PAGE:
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AFSCME Members Authorize Potential Strike

Roberta Lynch speaks with reporters at a news conference
Brian Mackey
NPR Illinois
AFSCME Council 31 Executive Director Roberta Lynch, at podium, is urging Gov. Bruce Rauner to resume negotiations. Rauner has declined, citing 67 pervious unsuccessful bargaining sessions.

Members of AFSCME, the biggest labor union representing Illinois state workers, have taken a big step toward a possible strike.

AFSCME has been fighting with Gov. Bruce Rauner for more than two years. Rauner says they’ve come to an impasse, and has moved to impose his terms, which include more costly health care and a wage freeze, coupled with the opportunity for merit bonuses.

Meanwhile, AFSCME Director Roberta Lynch says the strike option was approved with 81 percent support.

“And I think for the first time, people could really feel … I demand respect, I deserve respect," Lynch said. "That’s the message that I think this vote sends most clearly.”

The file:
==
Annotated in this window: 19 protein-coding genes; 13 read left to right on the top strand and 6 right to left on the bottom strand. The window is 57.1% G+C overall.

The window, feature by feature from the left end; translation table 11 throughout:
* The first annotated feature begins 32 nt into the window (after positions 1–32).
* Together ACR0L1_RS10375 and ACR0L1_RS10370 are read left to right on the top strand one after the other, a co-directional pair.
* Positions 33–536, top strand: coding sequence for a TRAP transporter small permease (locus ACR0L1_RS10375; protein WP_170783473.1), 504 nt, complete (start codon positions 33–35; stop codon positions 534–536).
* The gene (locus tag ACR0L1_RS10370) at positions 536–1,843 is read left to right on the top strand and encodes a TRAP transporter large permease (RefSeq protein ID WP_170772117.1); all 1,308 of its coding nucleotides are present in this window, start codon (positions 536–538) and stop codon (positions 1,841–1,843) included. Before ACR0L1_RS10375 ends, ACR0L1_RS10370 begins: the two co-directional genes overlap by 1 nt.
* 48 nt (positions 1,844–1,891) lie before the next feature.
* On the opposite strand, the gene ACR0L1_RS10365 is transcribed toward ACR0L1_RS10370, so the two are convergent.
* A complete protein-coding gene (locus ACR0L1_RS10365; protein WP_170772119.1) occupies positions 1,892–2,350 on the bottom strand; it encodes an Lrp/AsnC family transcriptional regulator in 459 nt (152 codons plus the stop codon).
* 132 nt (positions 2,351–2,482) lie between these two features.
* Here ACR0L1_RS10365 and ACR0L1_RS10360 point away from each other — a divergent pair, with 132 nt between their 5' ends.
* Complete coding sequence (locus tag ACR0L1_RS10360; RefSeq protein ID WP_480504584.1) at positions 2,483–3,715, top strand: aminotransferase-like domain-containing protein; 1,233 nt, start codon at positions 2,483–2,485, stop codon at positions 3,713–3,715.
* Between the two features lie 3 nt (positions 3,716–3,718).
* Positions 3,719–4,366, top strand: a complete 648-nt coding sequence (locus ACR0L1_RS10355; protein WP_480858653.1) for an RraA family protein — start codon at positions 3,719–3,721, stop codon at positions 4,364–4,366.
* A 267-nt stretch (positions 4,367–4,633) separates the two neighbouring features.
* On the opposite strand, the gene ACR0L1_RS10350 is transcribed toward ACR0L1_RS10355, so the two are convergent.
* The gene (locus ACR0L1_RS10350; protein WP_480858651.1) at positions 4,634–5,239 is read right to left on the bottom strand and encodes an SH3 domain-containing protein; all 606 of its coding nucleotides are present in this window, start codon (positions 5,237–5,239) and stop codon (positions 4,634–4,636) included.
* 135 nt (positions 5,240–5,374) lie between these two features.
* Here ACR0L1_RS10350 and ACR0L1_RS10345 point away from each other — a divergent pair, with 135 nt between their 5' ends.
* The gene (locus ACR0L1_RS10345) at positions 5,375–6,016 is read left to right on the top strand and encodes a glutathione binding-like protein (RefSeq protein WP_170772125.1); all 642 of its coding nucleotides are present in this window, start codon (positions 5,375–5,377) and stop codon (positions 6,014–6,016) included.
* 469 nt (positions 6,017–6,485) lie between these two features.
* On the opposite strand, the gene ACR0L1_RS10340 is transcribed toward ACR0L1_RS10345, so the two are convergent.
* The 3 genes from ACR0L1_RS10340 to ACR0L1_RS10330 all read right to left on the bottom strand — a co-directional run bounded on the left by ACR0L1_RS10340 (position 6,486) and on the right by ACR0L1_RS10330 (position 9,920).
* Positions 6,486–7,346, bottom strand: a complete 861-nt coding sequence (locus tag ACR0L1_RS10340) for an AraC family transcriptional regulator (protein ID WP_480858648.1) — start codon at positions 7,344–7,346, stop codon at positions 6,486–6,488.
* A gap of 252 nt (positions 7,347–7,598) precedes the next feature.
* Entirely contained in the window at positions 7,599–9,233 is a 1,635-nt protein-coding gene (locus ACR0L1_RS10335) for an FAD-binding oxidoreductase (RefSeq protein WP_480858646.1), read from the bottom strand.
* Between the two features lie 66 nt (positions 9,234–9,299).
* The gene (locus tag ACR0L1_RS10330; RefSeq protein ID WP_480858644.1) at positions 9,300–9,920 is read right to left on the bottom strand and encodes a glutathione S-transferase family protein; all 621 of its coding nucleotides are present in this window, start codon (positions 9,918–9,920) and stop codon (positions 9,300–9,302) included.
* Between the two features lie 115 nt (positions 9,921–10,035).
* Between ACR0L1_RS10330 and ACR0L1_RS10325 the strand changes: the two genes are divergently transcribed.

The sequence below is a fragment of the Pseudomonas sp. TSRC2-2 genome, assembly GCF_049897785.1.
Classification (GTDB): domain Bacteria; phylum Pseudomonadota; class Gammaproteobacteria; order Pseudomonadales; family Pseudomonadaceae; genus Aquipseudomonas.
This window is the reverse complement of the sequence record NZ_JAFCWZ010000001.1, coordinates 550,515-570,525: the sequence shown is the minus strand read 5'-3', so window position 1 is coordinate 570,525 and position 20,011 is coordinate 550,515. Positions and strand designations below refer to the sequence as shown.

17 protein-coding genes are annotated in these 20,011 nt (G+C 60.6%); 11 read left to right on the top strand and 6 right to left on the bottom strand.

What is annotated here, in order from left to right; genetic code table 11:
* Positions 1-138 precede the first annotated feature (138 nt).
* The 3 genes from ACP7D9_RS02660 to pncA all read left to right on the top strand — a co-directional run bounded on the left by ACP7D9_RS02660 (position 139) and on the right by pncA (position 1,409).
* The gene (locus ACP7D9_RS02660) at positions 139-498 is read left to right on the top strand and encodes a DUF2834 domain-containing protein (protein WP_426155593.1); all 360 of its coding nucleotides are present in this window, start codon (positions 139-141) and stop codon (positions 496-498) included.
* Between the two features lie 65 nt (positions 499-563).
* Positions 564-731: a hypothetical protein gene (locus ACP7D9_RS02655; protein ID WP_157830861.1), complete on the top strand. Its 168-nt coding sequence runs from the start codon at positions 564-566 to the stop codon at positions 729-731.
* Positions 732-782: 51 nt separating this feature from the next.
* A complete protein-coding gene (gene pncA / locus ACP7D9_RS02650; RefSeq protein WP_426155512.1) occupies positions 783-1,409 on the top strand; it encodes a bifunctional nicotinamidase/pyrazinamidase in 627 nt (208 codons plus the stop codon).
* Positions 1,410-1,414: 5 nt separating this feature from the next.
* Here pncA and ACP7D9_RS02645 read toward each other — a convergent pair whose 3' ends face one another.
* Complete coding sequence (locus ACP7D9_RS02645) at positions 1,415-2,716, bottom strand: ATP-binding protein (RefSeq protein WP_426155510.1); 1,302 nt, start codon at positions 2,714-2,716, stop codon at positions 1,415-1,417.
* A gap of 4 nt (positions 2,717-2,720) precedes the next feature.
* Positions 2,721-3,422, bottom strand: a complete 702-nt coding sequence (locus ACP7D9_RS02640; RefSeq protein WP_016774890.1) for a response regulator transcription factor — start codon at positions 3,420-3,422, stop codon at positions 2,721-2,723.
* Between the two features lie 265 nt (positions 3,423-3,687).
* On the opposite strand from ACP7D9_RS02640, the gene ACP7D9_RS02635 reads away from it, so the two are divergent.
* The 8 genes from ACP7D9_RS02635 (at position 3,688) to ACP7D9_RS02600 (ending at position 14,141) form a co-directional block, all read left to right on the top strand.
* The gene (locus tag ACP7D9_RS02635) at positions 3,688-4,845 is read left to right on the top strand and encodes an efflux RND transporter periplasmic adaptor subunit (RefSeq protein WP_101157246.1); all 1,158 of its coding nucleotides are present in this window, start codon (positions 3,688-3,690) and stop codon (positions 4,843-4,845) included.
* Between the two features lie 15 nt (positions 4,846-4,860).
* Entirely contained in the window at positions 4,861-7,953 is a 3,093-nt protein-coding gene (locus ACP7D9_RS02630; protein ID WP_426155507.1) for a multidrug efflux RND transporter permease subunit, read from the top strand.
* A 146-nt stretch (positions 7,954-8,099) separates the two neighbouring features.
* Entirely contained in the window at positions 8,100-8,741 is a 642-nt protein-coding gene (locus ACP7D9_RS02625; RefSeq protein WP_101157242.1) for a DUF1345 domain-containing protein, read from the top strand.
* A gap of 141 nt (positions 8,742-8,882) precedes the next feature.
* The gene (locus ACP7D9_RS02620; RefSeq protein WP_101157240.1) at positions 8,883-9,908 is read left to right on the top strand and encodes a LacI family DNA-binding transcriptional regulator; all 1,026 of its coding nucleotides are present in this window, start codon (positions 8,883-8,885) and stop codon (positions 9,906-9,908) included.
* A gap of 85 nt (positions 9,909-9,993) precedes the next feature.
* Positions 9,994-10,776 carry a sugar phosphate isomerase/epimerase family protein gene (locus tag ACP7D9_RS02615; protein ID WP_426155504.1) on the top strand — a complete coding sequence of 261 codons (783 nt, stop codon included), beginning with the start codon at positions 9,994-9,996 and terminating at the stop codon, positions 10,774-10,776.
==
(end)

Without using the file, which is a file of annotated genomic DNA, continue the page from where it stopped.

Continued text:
A strike is not guaranteed. AFSCME says it hopes Rauner will resume negotiating.

Rauner, however, says after 67 failed bargaining sessions, it’s time to implement the contract.

Brian Mackey formerly reported on state government and politics for NPR Illinois and a dozen other public radio stations across the state. Before that, he was A&E editor at The State Journal-Register and Statehouse bureau chief for the Chicago Daily Law Bulletin.
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